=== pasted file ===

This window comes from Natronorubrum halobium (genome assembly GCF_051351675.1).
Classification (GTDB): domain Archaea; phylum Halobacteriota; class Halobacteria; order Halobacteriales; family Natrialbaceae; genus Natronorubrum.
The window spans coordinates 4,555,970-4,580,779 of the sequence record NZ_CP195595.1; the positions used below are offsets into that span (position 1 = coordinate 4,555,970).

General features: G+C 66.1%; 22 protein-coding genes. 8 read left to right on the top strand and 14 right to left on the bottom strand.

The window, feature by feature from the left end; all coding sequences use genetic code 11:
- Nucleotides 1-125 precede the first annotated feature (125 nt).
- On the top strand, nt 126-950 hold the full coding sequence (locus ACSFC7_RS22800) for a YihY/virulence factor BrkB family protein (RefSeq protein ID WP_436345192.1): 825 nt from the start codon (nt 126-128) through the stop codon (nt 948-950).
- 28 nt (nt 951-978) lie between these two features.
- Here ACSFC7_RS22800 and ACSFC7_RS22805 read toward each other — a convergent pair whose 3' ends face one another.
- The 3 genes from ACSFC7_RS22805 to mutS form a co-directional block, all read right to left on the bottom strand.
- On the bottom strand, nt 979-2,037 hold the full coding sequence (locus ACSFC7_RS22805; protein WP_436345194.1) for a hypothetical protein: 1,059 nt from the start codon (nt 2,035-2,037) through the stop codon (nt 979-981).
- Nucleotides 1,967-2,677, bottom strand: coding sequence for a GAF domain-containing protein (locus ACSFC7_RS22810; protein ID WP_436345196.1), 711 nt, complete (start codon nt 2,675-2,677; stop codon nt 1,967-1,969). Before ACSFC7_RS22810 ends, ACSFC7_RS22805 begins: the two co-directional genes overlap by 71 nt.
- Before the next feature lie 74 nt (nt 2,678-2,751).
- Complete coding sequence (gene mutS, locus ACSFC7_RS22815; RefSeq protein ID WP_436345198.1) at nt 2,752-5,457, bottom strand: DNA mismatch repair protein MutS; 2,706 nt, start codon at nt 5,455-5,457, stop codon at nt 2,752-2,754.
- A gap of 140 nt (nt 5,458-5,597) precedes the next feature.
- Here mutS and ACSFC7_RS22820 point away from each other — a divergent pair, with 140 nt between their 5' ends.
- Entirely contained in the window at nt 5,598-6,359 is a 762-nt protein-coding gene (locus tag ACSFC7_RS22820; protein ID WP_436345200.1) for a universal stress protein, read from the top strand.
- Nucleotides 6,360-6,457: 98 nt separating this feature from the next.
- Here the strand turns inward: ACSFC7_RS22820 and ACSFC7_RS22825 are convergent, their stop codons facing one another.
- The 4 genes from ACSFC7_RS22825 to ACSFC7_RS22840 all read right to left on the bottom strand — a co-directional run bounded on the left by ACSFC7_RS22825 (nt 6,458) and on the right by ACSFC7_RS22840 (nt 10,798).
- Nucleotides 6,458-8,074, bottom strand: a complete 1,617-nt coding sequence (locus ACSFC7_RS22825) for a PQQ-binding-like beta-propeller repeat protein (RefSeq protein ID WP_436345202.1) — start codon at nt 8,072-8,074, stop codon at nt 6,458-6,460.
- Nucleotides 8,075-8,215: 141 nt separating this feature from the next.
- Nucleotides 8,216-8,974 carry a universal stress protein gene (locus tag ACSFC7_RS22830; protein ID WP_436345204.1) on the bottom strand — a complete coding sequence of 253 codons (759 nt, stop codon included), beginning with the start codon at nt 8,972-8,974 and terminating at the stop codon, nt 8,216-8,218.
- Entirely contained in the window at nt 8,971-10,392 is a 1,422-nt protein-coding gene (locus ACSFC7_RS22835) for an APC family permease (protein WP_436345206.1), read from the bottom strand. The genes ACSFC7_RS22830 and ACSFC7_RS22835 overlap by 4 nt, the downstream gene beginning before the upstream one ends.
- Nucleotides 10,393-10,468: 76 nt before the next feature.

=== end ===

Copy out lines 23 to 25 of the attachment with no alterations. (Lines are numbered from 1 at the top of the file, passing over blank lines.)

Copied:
- Nucleotides 8,216-8,974 carry a universal stress protein gene (locus tag ACSFC7_RS22830; protein ID WP_436345204.1) on the bottom strand — a complete coding sequence of 253 codons (759 nt, stop codon included), beginning with the start codon at nt 8,972-8,974 and terminating at the stop codon, nt 8,216-8,218.
- Entirely contained in the window at nt 8,971-10,392 is a 1,422-nt protein-coding gene (locus ACSFC7_RS22835) for an APC family permease (protein WP_436345206.1), read from the bottom strand. The genes ACSFC7_RS22830 and ACSFC7_RS22835 overlap by 4 nt, the downstream gene beginning before the upstream one ends.
- Nucleotides 10,393-10,468: 76 nt before the next feature.